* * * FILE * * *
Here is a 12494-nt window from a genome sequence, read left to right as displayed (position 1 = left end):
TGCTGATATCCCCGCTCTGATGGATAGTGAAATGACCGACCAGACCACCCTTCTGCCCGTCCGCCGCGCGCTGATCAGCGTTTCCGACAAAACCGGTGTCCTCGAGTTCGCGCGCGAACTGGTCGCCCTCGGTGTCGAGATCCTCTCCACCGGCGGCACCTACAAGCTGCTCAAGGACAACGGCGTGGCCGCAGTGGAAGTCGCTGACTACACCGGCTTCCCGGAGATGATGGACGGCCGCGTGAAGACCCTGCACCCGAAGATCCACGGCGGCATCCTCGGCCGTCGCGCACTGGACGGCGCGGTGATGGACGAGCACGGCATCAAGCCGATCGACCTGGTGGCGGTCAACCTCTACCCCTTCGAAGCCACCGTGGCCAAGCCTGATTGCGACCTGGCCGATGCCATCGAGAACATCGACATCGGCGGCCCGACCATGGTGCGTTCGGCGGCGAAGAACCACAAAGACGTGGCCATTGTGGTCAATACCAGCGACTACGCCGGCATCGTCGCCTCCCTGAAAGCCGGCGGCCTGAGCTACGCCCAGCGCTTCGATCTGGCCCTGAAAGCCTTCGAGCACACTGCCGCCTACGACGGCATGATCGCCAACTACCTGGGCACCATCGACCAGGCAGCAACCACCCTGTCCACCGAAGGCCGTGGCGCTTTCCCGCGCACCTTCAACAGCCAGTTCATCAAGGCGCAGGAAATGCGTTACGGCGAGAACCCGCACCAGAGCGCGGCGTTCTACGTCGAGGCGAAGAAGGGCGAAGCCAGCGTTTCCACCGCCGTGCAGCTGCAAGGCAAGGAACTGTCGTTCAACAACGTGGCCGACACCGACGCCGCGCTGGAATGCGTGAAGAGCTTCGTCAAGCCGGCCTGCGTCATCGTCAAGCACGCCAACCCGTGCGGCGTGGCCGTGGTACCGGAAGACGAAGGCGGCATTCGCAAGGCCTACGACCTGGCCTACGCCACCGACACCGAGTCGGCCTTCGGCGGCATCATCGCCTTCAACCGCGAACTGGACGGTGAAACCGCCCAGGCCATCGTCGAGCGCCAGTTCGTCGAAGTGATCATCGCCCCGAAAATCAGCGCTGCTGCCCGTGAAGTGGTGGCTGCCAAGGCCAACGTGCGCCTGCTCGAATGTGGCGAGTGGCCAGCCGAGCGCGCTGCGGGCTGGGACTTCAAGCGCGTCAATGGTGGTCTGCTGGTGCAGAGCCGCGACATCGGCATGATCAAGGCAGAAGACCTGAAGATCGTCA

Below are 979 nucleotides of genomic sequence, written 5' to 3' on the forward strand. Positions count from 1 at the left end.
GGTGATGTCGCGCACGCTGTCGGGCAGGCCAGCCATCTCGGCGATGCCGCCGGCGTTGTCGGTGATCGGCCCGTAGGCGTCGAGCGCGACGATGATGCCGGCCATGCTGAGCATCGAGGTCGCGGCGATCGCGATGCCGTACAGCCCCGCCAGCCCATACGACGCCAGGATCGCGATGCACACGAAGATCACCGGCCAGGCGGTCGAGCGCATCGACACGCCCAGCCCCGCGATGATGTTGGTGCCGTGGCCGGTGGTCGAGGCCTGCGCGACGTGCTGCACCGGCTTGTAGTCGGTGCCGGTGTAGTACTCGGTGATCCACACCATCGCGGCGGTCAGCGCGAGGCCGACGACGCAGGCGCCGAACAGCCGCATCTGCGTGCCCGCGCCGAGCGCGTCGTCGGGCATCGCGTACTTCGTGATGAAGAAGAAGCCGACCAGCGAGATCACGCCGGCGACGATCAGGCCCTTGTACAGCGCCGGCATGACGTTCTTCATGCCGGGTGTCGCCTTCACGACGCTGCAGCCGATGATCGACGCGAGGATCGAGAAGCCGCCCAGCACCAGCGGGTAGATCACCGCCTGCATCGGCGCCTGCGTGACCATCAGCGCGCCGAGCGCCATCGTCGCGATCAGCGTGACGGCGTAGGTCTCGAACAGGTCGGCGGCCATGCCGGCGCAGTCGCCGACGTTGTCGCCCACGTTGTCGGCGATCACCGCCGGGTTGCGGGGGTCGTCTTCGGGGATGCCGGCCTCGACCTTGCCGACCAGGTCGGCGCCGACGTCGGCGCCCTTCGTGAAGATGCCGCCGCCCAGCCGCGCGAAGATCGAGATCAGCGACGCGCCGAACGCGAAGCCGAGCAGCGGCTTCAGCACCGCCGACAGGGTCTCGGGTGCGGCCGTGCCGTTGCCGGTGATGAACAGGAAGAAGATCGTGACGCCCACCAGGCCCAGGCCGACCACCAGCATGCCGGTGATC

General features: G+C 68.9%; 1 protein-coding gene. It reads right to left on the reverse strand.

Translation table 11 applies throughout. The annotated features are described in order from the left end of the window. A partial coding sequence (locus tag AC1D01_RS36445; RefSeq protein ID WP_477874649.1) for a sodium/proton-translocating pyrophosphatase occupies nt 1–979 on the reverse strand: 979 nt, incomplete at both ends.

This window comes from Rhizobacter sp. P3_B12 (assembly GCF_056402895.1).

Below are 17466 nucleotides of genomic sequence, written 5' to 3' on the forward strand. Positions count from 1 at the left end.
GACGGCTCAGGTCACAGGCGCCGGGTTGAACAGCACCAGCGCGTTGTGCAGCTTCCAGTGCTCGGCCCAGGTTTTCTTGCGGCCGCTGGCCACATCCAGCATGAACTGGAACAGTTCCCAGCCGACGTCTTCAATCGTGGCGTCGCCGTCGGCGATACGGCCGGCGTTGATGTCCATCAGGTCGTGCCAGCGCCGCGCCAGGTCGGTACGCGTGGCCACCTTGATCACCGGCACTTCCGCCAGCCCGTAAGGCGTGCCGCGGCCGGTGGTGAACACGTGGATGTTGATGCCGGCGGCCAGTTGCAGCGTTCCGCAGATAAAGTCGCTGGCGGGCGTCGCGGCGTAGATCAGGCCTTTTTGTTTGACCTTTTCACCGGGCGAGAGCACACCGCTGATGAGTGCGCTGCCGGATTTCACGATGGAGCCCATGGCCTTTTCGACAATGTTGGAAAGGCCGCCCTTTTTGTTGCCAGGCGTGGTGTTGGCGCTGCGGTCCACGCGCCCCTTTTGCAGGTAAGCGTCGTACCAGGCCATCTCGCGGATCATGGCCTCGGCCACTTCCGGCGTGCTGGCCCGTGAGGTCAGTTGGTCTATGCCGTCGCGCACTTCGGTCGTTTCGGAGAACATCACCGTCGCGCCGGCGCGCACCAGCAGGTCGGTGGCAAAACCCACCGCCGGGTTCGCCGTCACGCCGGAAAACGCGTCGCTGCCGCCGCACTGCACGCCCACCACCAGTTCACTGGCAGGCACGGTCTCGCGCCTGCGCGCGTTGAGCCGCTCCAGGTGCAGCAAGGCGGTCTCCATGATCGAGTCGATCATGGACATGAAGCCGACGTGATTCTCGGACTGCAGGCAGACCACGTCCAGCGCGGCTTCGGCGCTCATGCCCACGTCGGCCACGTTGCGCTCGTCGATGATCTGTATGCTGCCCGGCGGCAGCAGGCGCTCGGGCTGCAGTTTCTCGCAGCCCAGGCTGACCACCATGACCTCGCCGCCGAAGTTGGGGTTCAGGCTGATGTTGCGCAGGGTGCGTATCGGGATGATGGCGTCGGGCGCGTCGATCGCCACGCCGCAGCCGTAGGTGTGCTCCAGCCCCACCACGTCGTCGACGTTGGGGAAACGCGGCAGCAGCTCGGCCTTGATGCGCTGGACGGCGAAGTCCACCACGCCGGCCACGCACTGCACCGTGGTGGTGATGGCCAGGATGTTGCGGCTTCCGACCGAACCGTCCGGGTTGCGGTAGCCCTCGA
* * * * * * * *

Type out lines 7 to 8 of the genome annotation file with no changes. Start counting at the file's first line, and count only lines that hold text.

This window comes from Rhizobacter sp. P3_B12 (assembly GCF_056402895.1).

Below are 17466 nucleotides of genomic sequence, written 5' to 3' on the forward strand. Positions count from 1 at the left end.